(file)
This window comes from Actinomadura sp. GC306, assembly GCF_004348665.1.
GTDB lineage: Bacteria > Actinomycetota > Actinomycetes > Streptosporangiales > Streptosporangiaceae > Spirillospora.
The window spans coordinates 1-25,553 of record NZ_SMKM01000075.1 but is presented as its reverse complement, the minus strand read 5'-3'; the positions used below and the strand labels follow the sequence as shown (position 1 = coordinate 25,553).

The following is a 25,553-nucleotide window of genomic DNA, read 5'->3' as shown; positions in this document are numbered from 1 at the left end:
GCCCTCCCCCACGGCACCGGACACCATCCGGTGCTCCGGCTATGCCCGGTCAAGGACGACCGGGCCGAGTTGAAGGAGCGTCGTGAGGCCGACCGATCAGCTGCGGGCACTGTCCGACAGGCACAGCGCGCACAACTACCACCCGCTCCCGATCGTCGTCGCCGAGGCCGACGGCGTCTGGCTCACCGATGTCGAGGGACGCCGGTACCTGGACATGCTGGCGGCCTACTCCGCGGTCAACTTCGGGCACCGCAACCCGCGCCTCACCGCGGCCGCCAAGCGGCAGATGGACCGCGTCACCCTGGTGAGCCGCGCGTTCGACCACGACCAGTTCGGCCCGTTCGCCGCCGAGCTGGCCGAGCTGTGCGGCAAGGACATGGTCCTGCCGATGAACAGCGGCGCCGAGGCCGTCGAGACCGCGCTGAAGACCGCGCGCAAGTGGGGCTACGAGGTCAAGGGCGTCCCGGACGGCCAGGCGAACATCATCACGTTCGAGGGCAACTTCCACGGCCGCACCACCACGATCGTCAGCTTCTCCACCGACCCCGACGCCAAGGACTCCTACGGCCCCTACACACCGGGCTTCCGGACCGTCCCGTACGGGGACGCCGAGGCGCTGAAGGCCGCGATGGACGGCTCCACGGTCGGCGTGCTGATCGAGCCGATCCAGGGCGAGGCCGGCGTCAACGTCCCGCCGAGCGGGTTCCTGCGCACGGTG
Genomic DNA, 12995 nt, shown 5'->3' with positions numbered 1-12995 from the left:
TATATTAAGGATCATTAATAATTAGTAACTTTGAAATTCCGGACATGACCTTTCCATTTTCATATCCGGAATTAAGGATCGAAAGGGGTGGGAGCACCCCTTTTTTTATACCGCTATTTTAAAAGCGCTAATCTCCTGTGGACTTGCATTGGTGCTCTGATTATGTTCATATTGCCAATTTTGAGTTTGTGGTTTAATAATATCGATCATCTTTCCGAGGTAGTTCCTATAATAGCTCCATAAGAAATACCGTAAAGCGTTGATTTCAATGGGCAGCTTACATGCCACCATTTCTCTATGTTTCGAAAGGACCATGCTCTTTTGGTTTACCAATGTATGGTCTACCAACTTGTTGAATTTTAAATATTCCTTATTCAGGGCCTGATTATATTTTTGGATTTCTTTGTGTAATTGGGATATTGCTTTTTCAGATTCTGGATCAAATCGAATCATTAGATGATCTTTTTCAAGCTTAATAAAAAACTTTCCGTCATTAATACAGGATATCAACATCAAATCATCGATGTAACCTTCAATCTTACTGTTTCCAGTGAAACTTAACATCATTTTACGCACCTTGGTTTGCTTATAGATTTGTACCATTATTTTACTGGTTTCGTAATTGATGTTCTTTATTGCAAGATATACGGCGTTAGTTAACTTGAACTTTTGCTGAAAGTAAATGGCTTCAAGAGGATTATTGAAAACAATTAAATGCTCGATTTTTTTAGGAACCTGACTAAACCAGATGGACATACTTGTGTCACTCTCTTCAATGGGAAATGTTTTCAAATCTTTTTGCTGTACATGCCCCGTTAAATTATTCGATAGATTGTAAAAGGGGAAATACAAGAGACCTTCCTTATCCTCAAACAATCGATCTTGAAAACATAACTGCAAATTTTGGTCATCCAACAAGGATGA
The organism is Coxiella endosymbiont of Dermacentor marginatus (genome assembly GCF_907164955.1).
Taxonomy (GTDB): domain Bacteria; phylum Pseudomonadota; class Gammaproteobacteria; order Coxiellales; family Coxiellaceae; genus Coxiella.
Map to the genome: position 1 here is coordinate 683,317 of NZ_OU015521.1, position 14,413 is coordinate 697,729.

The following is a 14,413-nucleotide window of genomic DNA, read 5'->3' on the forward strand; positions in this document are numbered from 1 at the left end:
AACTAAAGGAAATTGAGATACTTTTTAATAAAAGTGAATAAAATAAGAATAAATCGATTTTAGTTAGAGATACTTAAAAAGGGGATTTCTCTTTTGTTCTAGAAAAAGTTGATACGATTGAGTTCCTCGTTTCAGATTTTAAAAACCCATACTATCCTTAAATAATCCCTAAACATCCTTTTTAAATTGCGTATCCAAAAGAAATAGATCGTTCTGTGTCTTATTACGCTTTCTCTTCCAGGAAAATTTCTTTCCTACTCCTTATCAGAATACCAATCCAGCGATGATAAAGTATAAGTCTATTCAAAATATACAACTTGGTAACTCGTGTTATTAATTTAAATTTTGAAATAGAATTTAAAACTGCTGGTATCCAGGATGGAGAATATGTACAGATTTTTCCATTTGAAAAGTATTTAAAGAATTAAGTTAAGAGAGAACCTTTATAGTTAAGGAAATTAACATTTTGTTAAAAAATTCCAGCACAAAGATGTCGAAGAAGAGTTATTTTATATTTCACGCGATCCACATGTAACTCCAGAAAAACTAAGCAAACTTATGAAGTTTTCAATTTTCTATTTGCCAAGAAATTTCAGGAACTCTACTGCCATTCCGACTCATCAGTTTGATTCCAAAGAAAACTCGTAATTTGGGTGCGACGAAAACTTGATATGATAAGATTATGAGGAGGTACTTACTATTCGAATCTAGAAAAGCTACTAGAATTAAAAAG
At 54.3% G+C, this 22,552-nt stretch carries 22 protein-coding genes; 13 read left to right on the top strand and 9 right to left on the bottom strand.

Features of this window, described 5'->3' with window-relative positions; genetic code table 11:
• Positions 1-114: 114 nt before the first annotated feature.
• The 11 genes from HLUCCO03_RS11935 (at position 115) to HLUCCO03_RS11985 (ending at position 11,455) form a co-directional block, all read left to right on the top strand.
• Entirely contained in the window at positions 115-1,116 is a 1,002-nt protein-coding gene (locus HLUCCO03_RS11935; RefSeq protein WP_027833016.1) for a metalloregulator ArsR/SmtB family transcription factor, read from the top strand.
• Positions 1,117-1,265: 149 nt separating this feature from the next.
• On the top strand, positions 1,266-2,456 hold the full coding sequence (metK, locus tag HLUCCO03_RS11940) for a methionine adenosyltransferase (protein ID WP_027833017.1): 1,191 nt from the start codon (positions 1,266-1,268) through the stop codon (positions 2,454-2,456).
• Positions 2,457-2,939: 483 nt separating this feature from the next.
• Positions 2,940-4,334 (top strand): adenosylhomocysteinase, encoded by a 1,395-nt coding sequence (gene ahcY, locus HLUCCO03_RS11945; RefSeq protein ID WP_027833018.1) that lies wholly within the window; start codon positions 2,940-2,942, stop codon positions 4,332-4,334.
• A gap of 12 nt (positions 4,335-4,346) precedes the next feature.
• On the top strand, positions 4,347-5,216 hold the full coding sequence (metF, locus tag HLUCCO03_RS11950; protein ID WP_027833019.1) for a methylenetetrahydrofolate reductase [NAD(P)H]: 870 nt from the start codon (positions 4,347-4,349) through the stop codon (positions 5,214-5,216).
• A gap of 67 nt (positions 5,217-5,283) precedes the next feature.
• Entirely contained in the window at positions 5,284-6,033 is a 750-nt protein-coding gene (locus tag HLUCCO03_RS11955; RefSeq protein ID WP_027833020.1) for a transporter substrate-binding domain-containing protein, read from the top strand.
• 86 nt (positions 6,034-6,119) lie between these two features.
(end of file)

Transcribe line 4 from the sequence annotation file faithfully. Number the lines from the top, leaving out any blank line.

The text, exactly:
The following is a 25,553-nucleotide window of genomic DNA, read 5'->3' as shown; positions in this document are numbered from 1 at the left end: